It becomes a tricky proposition when it comes to reviewing a
"classic" film. Contemporary audiences have been inured to whatever
innovations the film might have introduced. I've had long conversations
with young people under 30 who don't understand why films like
CITIZEN KANE or THE GODFATHER are as respected as they are. I
can even remember my own initial reaction to some of the classics
when I first encountered them in college, not fully understanding what
all the fuss was about -- at least not until I began to realize that one
has to look at things in historical context. If you can do that, you can
gain a deeper appreciation for these works. Still, because the films
are so well made and contain so many wonderful things from terrific
performances to memorable lines of dialogue to brilliant set pieces,
they can -- and should -- be able to be judged on their own merits.
As I said, it's a tricky business.

One of those aforementioned films I encountered in college was
Jean Renoir's
The print I saw was muddied and dark, scratchy and jumpy and didn't
really contain the sort of salacious content I had been led to expect.
But, of course, in 1939 when the film was first released, the dalliances
and love affairs depicted were sort of shocking -- at least on public
display. Surprisingly, the movie, one of the most expensive French
films at the time, was a box office flop. Audiences booed or walked
out and the distributor got nervous and trimmed the film from its original   
running time of 90 minutes to 81 minutes. Following the outbreak of
World War II, the film was banned. Renoir left France for the United
States and in 1942 an Allied bombing raid destroyed vaults where
the original negative had been stored. The 81-minute version was
revived periodically over the course of the late 1940s and early 1950s.

In the late 1950s, the film was reconstructed by two Frenchmen,
Jean Gaborit and Jacques Durand, who consulted with director Jean
Renoir and his editor and incorporated footage never seen before.
The current version that has been hailed as a masterpiece was actually
longer than Renoir's original cut and it was not overseen by the director.
Still, it has been seen and acclaimed throughout the world.

When Renoir was writing his script for the film, he referred to it
as "an exact depiction of the bourgeoisie of our time." He also claimed
that he planned "to show a rich, complex society where - to use an
historic phrase - everyone is dancing on a volcano." He reportedly used
two works of fiction as the basis for his idea: Musset's
LES CAPRICES                  
(for the jealous husband, faithful wife, her would-be
lover and an interfering acquaintance) and Beaumarchais'
, with its servants whose actions mirror their masters.

The on screen result is nothing short of sublime. Aviator André
Jurieu (Roland Toutain) has flown across the Atlantic but he's unhappy
that the woman he loves, Christine de la Chesnaye (Nora Grégor), hasn't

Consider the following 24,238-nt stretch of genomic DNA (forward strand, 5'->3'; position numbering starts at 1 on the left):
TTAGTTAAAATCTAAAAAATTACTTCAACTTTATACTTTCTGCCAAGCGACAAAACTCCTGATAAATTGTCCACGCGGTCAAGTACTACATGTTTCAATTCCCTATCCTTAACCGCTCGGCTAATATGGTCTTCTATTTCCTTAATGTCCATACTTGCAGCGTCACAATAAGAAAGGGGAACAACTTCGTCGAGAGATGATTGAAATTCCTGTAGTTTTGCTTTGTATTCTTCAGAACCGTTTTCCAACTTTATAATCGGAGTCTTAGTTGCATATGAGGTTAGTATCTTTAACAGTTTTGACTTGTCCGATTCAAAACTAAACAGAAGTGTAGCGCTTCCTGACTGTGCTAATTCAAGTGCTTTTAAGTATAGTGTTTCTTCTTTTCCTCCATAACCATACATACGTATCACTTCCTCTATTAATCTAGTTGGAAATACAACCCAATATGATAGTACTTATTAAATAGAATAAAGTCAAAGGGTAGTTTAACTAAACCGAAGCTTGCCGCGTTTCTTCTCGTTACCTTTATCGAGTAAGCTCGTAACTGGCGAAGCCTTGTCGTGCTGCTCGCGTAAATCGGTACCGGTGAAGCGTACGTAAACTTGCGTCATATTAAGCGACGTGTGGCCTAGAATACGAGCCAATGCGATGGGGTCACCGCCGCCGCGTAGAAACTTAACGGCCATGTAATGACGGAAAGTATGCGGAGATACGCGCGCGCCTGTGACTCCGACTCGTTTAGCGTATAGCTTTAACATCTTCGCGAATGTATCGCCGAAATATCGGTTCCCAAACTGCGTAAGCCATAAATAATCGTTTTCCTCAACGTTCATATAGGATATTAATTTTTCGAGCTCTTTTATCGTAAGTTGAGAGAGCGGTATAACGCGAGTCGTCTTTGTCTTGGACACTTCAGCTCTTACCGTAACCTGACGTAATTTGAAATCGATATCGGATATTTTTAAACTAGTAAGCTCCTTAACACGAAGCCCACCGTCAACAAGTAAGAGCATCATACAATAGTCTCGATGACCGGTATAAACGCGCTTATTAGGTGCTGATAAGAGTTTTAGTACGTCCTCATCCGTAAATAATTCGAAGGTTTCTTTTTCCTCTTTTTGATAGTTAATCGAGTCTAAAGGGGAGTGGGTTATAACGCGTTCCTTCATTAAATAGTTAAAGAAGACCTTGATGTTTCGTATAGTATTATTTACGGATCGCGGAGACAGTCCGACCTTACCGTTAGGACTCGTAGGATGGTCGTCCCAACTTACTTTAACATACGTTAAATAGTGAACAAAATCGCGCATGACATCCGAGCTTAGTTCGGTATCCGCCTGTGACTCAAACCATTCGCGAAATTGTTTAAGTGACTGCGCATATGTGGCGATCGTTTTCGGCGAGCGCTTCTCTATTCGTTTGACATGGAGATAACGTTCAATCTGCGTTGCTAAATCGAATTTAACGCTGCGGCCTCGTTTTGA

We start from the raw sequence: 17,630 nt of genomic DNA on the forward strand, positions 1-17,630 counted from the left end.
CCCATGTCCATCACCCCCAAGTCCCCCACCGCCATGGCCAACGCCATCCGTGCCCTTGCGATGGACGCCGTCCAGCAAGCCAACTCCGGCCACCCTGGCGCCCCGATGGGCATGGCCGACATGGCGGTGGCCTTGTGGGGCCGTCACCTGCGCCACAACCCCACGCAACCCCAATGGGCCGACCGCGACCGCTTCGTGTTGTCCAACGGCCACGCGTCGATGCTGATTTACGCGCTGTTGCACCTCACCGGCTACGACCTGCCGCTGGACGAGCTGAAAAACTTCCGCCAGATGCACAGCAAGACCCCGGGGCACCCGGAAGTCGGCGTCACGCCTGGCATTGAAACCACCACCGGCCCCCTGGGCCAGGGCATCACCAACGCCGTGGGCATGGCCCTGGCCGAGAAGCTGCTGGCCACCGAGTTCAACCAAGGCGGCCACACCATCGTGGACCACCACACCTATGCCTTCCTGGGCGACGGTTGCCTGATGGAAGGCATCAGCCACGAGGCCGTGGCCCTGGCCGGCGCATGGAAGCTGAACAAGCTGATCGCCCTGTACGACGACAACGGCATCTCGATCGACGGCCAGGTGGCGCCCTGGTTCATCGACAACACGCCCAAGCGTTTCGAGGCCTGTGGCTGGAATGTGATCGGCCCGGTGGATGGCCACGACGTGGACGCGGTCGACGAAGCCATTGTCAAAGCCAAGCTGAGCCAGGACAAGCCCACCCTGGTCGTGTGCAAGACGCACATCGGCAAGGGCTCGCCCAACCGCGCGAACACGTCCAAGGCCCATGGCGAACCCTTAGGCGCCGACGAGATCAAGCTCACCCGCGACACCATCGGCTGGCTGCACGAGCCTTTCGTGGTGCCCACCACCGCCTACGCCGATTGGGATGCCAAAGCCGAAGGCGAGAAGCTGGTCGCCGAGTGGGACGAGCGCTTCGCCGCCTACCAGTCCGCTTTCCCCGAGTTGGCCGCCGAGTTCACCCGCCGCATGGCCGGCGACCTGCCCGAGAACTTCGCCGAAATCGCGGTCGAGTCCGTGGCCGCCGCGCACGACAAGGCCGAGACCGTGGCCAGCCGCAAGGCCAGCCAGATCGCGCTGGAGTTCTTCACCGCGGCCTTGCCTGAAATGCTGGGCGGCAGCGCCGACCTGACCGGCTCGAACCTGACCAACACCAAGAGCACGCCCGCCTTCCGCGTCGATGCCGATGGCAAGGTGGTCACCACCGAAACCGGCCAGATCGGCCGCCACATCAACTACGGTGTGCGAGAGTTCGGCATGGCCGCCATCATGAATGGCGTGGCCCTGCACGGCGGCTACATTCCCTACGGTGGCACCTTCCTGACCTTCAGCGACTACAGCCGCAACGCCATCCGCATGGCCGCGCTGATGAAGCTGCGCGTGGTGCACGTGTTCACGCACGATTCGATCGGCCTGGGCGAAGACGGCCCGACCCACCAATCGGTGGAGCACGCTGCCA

come to meet him at the airport. Indeed, that evening Christine and
her husband Robert (Marcel Dalio) are planning an evening out.
Christine, however, is unaware of her husband's infidelity with
Geneviève de Marras (Mila Parély). Naturally, they all end up at
Robert's country estate for a weekend party that will include hunting
in both a literal and figurative sense. Playing out in counterpoint to
the "upstairs" romances is a "downstairs" love triangle between
Christine's maid Lisette (Paulette Dubost), her husband the
gamekeeper Schumacher (Gaston Modot), and the poacher-turned-
servant Marceau (Julien Carette). Floating between upstairs and
downstairs is Octave (Renoir), a portly gent who has known Christine
for years but is not above flirting with Lisette.

There is a hunting sequence that is brutal to watch (with
rabbits seemingly shot for real) and a roundelay of declarations of
love. Guns are drawn and in keeping with Chekhov's dictum, it
does go off with seemingly tragic implications. (The player who
doesn't understand the titular rules is the one who is killed. His
intended returns to her prison, even if it is a gilded cage of sorts.)

THE RULES OF THE GAME is generally ranked among the top
10 of the best films ever made. That it has had a lasting impact
cannot be denied: filmmakers as diverse as Woody Allen, Ingmar
Bergman, Robert Altman and François Truffaut (just to name a
few) have all borrowed liberally from it. It is also the kind of movie
that can be watched multiple times with each viewing revealing
something different, whether it is the deep focus lensing of
director of photography Jean Bachelet or the detailed costumes by
Chanel or the bit players who include the great photographer
Henri Cartier-Bresson as a servant. The digitally restored print showing
in theaters is worth seeing. If it doesn't
come to your town, then
look for it to show up on
IFC in its tribute to Janus Films or
buy or rent the
Criterion Collection DVD. However you see this
masterpiece, you absolutely MUST see this classic.

        Rating:                A
        Running time:       106 mins.
The Rules of the Game (1939)
(La Règle du jeu)
©  2006 by C. E. Murphy. All Rights Reserved.